No. 17.
Mr. Phelps to Mr. Bayard.

No. 901.]

Sir: With reference to previous correspondence on the subject of Lord Sackville’s dismissal, and particularly to my dispatch numbered 893, of 12th instant, I have the honor to inclose leading articles from the Times and Daily News newspapers, respecting the correspondence published by Her Majesty’s Government, copies of which have been forwarded to you.

I have, etc.,

E. J. Phelps.
[Page 1715]
[Inclosure 1 in No. 901.—Editorial from the London Times, Tuesday, January 15, 1889.]

The publication of the correspondence between the Governments of the United States and Great Britain on the dismissal of Lord Sackville marks, it may be hoped, the close of a troublesome diplomatic incident. Mr. Cleveland’s administration has, it is to be presumed, said its last word, and, in any case, Lord Salisbury can have nothing to add to his conclusive letter of December 24. For the present the secretary of the British legation in charge is abundantly competent to transact any business which is likely to arise out of the relations between the two countries. In England the best disposition exists to avoid any complication which might shorten the sojourn here of a representative American so popular and respected as is Mr. Phelps. When the new President is installed at Washington the United States legation in London will have a fresh chief. The opportunity will no doubt be taken to fill the corresponding British post. On both sides of the Atlantic there is a sincere desire to forget a dispute trivial in its origin and absurd in its details. All sound American opinion from the first was keenly ashamed of the trap laid by jobbing partisans for Lord Sackville’s ingenuous trustfulness. It was ashamed of the exaggerated importance attached to the disclosure of his personal views upon American politics. It was ashamed, most of all, of the eagerness of the President and his Cabinet to submit to the dictation of party wire-pullers and treat a foreigner’s error as if it were a treason. Englishmen, in their turn, have no cause to reflect with pleasure on the conduct of their representative. A diplomatist ought not merely to have scented the snare in virtue of his professional training, but to have been guarded by an intuitive feeling of the obligations of his position from the least temptation to let himself be caught by it. No extraordinary sagacity is needed to warn an envoy that it is not his province to tell expatriated fellow-countrymen how they should use their rights of citizenship in a new land. He increased the offense by the indiscreet endeavor to excuse himself before a self-constituted native tribunal, to which it was not for him to render an account. Had he cut the knot by soliciting Lord Salisbury’s leave to resign forthwith he might perhaps have acted” most judiciously. But nothing was done at the time by anybody concerned which was precisely appropriate. Nothing can now be done to correct what was then done wrong. The only remaining expedient is to pass a general act of oblivion and start afresh. There is little fear that any future British representative’s guilelessness will give occasion to disinter the matter as a precedent.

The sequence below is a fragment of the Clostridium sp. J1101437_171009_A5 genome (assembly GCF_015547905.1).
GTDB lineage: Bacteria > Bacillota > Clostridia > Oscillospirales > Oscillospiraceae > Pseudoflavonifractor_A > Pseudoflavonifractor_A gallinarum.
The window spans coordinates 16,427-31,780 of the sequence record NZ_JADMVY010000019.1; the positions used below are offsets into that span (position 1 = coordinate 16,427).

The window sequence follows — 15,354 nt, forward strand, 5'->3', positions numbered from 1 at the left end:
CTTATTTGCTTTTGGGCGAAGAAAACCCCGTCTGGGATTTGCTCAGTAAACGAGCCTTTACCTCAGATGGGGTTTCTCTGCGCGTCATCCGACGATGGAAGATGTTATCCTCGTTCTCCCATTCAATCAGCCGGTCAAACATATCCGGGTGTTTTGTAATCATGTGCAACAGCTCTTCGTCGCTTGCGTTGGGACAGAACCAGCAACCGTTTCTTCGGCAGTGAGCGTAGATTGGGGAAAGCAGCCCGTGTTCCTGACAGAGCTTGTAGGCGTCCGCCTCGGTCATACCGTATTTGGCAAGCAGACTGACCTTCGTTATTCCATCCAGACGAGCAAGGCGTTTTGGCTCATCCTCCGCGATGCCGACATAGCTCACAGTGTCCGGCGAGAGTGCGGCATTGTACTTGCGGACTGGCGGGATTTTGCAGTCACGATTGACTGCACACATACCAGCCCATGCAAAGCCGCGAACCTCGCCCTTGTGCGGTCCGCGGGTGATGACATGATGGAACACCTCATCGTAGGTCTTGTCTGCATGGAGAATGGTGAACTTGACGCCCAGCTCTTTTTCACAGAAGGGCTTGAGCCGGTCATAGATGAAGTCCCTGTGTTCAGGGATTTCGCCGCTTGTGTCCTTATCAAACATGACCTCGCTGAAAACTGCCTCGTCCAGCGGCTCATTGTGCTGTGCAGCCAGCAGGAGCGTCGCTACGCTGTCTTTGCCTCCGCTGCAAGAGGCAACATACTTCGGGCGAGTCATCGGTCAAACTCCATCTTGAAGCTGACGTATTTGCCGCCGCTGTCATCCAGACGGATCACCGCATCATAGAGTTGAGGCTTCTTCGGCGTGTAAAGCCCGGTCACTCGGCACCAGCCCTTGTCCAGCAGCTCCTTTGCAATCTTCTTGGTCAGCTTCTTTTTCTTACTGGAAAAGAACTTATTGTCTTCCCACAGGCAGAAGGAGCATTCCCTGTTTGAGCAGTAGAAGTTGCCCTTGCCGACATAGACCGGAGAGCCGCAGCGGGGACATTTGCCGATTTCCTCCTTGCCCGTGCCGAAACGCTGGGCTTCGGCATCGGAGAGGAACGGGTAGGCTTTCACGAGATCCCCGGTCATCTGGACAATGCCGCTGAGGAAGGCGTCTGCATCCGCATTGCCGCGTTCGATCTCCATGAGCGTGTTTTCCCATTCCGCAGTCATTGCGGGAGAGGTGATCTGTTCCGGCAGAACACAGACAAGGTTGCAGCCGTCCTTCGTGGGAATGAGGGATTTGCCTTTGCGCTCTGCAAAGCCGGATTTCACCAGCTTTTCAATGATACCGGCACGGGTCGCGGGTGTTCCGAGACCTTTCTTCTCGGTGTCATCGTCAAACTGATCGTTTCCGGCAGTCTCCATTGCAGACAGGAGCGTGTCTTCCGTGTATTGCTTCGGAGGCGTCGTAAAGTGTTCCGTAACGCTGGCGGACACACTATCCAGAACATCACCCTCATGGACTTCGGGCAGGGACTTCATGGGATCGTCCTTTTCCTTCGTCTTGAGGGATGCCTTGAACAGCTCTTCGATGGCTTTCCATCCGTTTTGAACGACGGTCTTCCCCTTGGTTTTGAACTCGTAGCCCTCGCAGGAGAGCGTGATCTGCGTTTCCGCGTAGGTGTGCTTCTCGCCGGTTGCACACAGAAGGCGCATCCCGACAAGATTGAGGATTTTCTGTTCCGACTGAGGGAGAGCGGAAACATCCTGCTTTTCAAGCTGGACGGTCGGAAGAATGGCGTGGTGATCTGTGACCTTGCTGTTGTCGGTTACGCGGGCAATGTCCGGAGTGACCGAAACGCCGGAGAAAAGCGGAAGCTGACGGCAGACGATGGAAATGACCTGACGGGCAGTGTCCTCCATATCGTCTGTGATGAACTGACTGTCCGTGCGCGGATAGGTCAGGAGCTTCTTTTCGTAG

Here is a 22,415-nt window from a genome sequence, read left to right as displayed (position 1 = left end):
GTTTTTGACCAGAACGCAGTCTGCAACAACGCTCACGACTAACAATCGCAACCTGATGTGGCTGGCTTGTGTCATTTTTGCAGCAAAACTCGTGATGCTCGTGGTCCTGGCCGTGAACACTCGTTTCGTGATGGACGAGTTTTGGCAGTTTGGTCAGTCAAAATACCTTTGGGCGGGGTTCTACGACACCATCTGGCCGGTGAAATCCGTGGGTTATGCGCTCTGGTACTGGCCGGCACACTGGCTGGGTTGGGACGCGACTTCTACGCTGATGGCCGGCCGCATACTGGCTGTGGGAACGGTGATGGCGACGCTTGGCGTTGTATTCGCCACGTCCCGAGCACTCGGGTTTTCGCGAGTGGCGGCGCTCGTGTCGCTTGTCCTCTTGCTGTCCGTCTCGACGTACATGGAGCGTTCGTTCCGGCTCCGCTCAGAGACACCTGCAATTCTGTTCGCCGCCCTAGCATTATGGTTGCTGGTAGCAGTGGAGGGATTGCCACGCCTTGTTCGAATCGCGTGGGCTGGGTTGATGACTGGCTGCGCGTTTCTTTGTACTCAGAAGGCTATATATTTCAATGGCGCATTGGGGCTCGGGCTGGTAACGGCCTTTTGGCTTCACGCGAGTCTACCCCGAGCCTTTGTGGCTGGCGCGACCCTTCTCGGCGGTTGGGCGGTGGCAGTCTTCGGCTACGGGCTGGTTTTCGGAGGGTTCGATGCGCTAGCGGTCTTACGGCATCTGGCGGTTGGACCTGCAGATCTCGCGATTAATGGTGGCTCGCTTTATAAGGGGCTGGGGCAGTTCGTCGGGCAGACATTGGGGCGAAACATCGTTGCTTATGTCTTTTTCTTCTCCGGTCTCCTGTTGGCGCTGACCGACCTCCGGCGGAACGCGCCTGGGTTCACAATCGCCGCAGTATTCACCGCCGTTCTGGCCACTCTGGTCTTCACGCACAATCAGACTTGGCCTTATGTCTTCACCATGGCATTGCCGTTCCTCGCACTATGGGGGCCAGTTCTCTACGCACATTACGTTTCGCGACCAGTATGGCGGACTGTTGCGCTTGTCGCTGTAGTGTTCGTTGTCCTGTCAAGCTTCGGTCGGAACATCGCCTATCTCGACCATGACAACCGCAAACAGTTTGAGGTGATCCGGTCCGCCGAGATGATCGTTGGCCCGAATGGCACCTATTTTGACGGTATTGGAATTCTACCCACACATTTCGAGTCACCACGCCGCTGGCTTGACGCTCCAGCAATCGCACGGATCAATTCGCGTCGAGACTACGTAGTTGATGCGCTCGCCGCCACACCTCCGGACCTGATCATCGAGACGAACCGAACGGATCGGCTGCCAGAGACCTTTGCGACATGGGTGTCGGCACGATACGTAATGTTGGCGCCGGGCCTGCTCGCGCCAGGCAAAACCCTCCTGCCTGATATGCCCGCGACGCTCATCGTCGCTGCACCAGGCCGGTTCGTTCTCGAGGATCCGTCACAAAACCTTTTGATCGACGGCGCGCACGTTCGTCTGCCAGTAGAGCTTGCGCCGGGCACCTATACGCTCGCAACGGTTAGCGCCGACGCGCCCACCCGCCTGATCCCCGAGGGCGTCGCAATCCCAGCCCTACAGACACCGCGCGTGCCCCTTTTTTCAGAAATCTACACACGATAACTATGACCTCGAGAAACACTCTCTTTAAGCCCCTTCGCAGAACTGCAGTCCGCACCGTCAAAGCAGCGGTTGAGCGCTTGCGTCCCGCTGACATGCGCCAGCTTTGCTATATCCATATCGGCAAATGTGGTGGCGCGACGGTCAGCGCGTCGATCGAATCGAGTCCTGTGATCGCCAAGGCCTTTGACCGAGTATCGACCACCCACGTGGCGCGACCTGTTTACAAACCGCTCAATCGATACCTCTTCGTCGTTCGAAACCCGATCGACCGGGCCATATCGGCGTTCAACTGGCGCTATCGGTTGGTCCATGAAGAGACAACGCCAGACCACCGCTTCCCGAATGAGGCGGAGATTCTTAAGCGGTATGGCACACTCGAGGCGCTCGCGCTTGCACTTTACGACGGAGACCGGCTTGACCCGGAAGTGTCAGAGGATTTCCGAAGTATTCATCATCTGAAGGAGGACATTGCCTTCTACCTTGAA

The affair itself is already by-gone and dead. A principle enunciated by Mr. Phelps as a guide for the two Governments in dealing with it is, as Lord Salisbury has said, of more permanent importance. Lord Salisbury, it will be remembered, replied to the original request for the withdrawal of Lord Sackville by asking for particulars, lie intimated that when they had been furnished and the minister had been afforded an opportunity of explanation, the Queen’s Government would return a definite answer. Thin, neither in practice nor in theory, satisfied the American Government. Mr. Phelps, acting doubtless on instructions, in his letter of December 4 lays it down as self-evident that the demand of the recall upon a general statement was sufficient, whatever consideration the reasons for it might afterwards require or receive. The notification of the general statement itself, it is implied, was a piece of courtesy rather than of international necessity. Mr. Phelps propounds broadly that “the acceptance or retention of a minister is a question solely to be determined, with or without the assignment of reasons, by the government to which he is accredited.” By this he manifestly means that it is the right of the government to which he is accredited to decide, and the duty of the government which accredits to act upon the decision. Lord Salisbury challenges the proposition in its obvious signification. He, takes his stand upon the distinction sharply drawn by Lord Palmerston in 1848 on Sir Henry Bulwer’s dismissal from the court of Madrid. Every sovereign state is entitled to determine whether it shall demand the recall of a foreign minister accredited to it. If the request be supported by “grave and weighty reasons,” it is the plain duty of the sovereign state which accredits him to consider the reasons, and if they seem adequate, to defer to them. By the law of nations the government to which the minister is sent may specify any grounds for his removal. By the same law it rests with the government which sent him to consider and decide upon their sufficiency. Lord Salisbury is willing to go a step further, as Lord Palmerston would have been, had the point been urged. He grants the authority of any government, under the law of nations, to terminate suddenly, on its own responsibility, with or without reasons, as Mr. Phelps would say, its diplomatic relations with any other state, or with a particular minister of any other state. But he claims an equivalent liberty for such other state to refuse to “make itself the instrument of the proceeding or concur in it, unless it be satisfied by reasons duly produced of the justice of the grounds on which the demand is made,”